The latest atlas in the set being published by BWARS arrived a week or two ago:
Edwards, R., and Roy, H. (eds) 2009. Provisional atlas of aculeate Hymenoptera of Britain and Ireland Part 7. Wallingford: Biological Records Centre.
Part 7 of this atlas includes maps for a further 58 species, with brief species accounts summarising the distribution, ecology and conservation status. Following the BWARS plan, part 7 contains a mix of ants, wasps and bees, including nine of the small (and hard to identify) parasitic jewel wasps in genus Chrysis, seven of the solitary wasps in genus Crossocerus, a range of solitary bees and six bumblebees (genus Bombus).
The latter group includes an account of Bombus cullumanus, last recorded in Britain in 1941, in Berkshire, and now considered extinct following recent surveys of all the sites from which it was previously known. By contrast, the map for Bombus hypnorum shows how far this species has spread since it colonised Britain in 2001.
There is a useful summary of the problems of distinguishing workers of Bombus terrestris from those of Bombus lucorum (queens and males can be separated relatively easily, although for queens the situation is becoming more difficult as colonies of the continental, white-tailed, race of Bombus terrestris have been imported for commercial use); and of the status of Bombus lucorum itself, which has been shown to be an aggregate of three very similar species: B. lucorum sensu stricto, B. magnus and B. cryptarum.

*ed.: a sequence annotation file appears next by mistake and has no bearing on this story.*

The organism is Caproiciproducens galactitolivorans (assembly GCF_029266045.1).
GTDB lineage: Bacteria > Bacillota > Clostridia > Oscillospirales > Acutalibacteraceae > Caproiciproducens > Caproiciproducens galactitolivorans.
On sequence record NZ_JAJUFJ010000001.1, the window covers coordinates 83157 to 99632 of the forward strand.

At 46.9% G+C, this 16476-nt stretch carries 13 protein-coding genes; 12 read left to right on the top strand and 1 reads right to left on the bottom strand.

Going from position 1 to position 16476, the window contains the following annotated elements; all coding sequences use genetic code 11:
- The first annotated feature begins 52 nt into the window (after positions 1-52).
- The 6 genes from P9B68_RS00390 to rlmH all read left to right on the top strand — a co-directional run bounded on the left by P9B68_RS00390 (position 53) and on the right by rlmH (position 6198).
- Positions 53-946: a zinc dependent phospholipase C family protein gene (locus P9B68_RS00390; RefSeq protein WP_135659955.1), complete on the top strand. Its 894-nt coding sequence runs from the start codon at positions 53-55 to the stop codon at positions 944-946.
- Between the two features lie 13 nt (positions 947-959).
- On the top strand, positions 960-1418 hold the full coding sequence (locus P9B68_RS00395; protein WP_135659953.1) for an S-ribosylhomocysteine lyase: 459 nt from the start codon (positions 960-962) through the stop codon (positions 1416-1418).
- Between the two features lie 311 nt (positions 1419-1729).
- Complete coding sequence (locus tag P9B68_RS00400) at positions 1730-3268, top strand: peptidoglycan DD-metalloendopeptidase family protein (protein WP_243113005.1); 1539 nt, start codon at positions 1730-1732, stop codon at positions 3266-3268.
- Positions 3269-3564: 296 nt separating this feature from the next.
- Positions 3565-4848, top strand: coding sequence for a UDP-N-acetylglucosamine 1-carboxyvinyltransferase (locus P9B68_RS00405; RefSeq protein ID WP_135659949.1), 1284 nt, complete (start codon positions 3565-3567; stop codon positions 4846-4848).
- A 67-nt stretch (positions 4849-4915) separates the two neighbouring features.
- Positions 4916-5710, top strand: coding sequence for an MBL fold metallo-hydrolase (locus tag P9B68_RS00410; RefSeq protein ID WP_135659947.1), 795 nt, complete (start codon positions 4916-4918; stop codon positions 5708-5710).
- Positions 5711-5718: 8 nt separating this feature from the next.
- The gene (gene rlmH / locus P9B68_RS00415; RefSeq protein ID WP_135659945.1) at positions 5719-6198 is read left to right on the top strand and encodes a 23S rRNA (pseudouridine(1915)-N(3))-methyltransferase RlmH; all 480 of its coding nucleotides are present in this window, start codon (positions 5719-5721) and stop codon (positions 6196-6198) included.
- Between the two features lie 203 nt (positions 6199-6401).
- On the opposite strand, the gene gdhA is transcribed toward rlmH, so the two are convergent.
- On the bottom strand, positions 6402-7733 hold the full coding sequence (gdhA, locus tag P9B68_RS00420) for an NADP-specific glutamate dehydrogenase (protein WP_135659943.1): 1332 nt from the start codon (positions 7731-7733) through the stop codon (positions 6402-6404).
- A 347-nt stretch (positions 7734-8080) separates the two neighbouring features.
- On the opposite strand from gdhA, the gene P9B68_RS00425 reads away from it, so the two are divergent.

The dot maps in part 7 show the most recent records as black dots for the period 1970 to 2007 (or so it says on page 9, but I think at least some of the maps include records after 2007 – certainly that for Bombus hypnorum does). While this maintains consistency with the maps in the previous parts of the atlas, it does not enable more recent changes in distribution to be shown. For example, it would have been good to see the recent expansion of range in species such as the parasitic bee Sphecodes niger shown more clearly on the maps.
One reason for producing atlases, and one of the reasons why mambers of BWARS work so hard to collate the records, is to monitor changes in species and look out for any worrying declines, and in part 7 there several examples of just this. For instance, the closely related solitary bees Andrena rosae and A. stragulata have not previously been listed as scarce or declining, but these maps show that there is cause for concern with few recent records.
The BWARS data for these species (but not the species accounts) can be seen on the NBN Gateway – for example, here is the map for Specodes niger.